As experts in this field, lactation specialists were surveyed to see how often they pass along this folklore to breastfeeding mothers, despite a lack of research-based evidence to support these suggestions, according to a recent survey by Dr. Jonathan Schaffir, an obstetrician at Ohio State University Wexford Medical Center.
The online survey of 124 lactation consultants affiliated with U.S. medical centers in 29 states found that 69 percent reported hearing of folk remedies, and 65 percent had recommended at least one of these methods.
They were asked to provide examples of advice they had heard of, as well as advice they routinely passed on to breastfeeding mothers. Advice was broken into five categories: recommendations to promote lactation, to initiate breastfeeding, to treat pain associated with breastfeeding, to assist with weaning, and about substances to avoid for the baby's sake.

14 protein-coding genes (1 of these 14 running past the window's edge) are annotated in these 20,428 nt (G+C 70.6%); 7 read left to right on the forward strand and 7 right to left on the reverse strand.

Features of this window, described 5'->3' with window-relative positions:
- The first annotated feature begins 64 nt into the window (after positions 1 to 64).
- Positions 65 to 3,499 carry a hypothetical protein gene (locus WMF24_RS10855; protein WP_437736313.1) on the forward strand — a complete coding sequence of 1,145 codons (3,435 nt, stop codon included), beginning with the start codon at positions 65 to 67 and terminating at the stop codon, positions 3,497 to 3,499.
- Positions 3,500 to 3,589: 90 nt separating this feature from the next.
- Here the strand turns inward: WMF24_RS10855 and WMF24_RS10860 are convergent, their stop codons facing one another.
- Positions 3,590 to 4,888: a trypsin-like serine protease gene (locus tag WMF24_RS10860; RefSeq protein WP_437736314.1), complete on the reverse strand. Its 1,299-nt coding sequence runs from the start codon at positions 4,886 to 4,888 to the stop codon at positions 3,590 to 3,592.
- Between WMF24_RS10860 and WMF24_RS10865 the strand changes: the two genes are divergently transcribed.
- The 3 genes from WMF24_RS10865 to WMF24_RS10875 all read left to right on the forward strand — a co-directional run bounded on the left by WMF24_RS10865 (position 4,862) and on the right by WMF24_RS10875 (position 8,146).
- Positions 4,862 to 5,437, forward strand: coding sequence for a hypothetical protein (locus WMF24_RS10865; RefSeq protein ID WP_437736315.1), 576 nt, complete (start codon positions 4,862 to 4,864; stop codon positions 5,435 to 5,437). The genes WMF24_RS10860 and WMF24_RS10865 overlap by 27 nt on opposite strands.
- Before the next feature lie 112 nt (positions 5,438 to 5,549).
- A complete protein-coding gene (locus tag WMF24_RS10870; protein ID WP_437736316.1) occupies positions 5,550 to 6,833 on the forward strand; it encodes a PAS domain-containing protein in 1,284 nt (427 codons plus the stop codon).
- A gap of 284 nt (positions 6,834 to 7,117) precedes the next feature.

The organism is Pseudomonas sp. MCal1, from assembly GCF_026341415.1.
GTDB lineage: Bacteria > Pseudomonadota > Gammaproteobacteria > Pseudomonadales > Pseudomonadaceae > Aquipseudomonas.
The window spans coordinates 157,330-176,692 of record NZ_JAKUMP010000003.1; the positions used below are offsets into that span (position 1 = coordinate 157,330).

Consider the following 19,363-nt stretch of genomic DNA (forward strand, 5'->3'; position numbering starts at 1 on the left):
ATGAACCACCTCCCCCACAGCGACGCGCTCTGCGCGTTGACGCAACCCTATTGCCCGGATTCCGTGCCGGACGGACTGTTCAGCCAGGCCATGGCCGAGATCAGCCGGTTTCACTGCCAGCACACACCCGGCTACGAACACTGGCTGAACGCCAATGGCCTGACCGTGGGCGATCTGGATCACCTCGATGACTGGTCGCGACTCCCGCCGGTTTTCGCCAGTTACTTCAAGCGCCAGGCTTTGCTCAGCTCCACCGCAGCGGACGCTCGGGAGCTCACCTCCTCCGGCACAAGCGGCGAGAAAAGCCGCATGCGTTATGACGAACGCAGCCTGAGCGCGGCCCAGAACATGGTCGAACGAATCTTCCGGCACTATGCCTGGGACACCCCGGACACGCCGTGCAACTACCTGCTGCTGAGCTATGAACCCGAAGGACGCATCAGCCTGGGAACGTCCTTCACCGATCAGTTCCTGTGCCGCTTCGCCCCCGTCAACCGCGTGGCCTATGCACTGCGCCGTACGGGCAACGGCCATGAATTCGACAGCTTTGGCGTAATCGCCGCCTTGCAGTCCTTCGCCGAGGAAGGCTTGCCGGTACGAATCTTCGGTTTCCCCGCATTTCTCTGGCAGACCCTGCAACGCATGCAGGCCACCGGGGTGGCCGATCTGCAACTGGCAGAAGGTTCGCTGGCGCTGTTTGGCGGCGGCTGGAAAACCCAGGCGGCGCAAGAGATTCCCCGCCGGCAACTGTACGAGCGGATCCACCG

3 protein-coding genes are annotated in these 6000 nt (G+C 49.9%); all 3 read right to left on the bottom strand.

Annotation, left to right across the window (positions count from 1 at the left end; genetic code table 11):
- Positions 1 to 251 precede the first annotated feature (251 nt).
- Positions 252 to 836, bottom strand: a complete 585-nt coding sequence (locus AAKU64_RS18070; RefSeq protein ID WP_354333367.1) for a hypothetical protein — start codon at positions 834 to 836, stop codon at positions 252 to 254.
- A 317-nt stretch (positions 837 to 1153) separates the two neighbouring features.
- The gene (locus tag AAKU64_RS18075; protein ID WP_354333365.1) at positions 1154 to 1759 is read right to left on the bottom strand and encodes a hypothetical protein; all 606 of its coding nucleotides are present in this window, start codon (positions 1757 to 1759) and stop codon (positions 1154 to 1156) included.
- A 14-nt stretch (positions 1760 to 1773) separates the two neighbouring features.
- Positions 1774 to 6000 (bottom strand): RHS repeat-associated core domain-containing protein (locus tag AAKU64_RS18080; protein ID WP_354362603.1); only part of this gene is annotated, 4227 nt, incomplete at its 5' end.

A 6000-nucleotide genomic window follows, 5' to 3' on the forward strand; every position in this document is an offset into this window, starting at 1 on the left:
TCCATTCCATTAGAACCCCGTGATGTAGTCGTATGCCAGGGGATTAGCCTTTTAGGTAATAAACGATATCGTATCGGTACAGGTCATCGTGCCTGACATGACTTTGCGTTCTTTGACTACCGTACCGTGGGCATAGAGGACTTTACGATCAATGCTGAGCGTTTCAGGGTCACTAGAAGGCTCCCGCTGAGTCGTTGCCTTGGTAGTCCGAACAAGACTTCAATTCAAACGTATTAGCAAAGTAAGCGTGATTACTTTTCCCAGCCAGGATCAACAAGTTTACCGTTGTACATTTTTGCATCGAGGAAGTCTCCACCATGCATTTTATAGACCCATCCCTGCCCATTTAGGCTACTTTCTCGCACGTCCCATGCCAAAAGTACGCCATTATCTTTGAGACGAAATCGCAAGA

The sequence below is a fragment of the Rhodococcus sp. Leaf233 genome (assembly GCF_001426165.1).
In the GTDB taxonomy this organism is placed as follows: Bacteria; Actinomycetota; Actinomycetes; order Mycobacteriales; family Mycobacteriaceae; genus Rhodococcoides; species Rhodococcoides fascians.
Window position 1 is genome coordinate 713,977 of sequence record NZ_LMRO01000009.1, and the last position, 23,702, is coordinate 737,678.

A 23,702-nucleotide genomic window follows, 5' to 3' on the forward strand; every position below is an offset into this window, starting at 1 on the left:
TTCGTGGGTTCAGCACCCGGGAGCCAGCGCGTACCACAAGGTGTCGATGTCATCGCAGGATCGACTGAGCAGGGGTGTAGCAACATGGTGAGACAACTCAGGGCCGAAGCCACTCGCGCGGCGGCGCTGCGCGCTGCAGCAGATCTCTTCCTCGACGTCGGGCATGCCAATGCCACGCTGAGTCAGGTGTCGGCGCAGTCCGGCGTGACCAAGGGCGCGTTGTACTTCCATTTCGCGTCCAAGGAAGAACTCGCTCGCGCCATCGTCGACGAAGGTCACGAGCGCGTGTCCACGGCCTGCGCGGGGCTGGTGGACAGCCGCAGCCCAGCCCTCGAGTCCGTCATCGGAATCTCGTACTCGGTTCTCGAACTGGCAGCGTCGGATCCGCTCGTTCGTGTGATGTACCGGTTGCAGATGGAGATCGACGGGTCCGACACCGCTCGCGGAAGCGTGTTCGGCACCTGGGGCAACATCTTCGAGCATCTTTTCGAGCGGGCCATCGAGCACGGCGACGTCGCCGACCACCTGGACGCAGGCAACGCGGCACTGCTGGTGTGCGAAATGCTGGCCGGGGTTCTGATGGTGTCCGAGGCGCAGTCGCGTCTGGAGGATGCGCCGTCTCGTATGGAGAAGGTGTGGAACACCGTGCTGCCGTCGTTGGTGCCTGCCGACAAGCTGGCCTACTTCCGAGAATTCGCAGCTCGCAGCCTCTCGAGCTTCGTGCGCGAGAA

The survey found that certain folk remedies are widely discussed among experts, particularly herbal remedies to increase milk production and cabbage leaves to ease pain from breastfeeding. They suggest that recommending folk remedies that are outside of the medical mainstream is a common practice among lactation consultants who advise women about breastfeeding.
Results of the survey are published in Breastfeeding Medicine .